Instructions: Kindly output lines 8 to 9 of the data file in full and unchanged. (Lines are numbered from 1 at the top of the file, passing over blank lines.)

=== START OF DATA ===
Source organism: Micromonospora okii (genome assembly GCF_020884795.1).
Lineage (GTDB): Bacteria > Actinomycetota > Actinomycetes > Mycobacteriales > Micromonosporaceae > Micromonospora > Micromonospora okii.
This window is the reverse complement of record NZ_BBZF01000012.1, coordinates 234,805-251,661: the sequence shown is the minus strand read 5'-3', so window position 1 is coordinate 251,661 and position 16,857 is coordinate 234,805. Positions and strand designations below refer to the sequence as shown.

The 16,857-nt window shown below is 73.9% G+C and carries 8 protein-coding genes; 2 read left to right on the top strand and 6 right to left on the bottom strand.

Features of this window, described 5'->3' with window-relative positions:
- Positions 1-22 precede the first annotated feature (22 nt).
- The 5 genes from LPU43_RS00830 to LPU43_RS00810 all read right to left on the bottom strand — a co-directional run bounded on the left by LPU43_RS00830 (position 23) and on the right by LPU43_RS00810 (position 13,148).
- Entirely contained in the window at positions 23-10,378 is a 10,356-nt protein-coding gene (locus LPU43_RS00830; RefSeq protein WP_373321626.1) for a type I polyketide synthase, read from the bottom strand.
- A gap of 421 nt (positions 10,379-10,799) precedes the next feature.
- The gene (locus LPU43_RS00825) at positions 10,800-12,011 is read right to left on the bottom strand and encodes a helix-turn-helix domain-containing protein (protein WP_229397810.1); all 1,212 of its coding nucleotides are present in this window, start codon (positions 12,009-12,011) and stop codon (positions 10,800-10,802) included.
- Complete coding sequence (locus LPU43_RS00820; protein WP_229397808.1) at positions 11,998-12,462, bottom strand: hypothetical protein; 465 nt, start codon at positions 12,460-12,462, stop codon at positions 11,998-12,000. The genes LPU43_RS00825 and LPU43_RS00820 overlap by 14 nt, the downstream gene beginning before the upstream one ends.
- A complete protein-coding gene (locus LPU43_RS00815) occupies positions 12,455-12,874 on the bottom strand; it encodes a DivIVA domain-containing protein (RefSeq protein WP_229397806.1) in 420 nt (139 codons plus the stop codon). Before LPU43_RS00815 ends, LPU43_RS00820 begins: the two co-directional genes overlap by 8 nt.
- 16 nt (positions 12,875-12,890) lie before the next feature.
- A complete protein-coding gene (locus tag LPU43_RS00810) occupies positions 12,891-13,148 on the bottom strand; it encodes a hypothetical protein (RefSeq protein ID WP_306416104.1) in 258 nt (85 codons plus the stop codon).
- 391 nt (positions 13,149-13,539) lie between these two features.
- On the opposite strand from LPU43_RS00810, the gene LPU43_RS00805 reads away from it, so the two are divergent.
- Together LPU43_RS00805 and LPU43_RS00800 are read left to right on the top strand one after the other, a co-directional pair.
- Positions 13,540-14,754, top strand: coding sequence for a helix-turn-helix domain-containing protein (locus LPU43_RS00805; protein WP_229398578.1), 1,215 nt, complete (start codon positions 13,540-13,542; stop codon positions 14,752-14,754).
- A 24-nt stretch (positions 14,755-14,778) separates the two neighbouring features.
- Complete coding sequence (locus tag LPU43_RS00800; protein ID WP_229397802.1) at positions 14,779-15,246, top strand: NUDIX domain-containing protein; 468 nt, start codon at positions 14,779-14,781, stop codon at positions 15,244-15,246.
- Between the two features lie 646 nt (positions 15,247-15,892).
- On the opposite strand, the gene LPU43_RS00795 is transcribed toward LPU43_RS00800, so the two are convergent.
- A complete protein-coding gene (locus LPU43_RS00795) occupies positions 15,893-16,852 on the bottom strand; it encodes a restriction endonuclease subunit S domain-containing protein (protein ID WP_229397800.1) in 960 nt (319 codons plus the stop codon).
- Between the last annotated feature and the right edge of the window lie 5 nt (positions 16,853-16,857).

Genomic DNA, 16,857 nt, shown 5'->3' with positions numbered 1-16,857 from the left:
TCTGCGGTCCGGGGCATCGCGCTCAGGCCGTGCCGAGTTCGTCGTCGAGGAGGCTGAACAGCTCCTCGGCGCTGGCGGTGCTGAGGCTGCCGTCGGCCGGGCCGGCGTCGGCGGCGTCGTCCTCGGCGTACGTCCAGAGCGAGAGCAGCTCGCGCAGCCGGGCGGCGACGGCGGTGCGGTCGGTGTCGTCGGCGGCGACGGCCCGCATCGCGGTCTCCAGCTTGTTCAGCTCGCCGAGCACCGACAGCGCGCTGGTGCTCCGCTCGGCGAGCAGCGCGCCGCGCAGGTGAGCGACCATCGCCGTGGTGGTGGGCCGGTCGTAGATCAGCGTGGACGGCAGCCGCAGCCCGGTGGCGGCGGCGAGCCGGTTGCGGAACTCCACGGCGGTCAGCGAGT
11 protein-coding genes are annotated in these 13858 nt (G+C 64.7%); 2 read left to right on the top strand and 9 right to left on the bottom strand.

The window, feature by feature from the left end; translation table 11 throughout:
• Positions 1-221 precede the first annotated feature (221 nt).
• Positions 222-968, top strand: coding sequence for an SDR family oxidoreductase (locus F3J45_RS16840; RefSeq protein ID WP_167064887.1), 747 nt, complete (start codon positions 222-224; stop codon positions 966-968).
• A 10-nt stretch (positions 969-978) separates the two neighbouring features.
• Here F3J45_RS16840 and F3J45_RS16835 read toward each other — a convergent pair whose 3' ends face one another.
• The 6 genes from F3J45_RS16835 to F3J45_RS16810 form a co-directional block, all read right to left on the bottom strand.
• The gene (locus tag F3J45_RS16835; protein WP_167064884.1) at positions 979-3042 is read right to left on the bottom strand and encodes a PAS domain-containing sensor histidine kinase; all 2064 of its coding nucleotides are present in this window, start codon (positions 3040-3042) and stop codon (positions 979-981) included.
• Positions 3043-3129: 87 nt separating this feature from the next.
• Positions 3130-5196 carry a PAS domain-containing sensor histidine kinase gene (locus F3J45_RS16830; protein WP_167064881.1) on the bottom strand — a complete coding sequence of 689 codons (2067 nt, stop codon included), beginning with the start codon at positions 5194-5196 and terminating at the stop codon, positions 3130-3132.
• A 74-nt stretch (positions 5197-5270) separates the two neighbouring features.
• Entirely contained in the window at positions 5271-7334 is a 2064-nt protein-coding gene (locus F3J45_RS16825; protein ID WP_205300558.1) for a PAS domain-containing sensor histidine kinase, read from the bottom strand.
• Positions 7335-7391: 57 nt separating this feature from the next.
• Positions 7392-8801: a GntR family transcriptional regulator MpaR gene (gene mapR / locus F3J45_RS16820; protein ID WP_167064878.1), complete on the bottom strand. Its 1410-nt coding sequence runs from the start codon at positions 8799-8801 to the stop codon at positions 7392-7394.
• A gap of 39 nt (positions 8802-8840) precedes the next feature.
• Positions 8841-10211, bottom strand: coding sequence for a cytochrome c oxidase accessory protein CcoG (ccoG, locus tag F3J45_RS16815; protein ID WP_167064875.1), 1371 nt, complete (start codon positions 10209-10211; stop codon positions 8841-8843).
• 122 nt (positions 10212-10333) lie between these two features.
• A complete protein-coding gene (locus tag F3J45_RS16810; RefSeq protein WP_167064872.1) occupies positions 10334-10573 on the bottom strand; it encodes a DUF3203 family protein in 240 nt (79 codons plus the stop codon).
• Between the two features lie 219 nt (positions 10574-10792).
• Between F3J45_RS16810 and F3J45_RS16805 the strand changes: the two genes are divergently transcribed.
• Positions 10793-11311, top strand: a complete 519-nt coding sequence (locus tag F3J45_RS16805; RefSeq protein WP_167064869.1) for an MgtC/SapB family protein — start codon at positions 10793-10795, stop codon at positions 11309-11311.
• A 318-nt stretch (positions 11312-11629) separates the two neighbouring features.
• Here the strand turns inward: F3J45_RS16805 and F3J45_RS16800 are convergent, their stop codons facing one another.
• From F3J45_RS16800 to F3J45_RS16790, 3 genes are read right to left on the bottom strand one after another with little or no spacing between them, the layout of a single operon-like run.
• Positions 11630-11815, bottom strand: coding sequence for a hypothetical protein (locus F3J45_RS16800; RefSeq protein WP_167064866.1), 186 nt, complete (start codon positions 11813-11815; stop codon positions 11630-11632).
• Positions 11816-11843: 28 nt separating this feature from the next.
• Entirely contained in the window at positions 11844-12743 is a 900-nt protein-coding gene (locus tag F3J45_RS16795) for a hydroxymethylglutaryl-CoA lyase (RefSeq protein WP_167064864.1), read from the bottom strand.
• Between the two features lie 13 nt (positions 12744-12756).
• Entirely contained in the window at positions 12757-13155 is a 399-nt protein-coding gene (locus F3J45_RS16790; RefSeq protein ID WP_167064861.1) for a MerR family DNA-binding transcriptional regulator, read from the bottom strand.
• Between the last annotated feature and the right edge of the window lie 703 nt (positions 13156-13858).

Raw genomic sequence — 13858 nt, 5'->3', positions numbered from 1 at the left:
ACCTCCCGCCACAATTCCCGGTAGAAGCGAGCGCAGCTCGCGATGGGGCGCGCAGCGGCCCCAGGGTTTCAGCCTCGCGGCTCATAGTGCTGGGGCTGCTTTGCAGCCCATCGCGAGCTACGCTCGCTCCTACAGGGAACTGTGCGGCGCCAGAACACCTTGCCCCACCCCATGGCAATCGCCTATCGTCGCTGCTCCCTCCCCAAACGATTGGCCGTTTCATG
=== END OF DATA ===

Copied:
- Entirely contained in the window at positions 23-10,378 is a 10,356-nt protein-coding gene (locus LPU43_RS00830; RefSeq protein WP_373321626.1) for a type I polyketide synthase, read from the bottom strand.
- A gap of 421 nt (positions 10,379-10,799) precedes the next feature.